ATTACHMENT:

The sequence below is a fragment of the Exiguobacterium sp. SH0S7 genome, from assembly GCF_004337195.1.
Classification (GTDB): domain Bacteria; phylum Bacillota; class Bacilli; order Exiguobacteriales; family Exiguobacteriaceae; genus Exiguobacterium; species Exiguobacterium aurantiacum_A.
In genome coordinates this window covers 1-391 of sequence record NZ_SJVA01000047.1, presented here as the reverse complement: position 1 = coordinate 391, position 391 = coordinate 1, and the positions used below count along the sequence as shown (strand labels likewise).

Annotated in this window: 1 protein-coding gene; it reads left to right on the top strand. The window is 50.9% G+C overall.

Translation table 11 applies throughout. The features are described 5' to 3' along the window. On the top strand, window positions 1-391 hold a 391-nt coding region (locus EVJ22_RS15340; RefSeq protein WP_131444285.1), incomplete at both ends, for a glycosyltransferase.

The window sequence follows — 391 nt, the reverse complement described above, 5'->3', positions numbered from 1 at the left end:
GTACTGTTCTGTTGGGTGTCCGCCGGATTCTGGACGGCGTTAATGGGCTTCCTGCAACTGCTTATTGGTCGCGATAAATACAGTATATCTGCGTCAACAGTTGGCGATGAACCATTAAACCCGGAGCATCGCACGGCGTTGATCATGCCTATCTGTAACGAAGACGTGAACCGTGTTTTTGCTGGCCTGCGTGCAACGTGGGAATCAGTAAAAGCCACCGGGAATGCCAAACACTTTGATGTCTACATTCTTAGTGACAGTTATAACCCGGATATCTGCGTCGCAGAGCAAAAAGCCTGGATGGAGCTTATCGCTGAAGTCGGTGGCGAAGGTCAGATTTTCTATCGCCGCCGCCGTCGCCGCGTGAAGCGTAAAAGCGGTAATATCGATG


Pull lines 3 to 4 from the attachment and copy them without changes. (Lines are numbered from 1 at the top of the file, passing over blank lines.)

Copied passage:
In genome coordinates this window covers 1-391 of sequence record NZ_SJVA01000047.1, presented here as the reverse complement: position 1 = coordinate 391, position 391 = coordinate 1, and the positions used below count along the sequence as shown (strand labels likewise).

Annotated in this window: 1 protein-coding gene; it reads left to right on the top strand. The window is 50.9% G+C overall.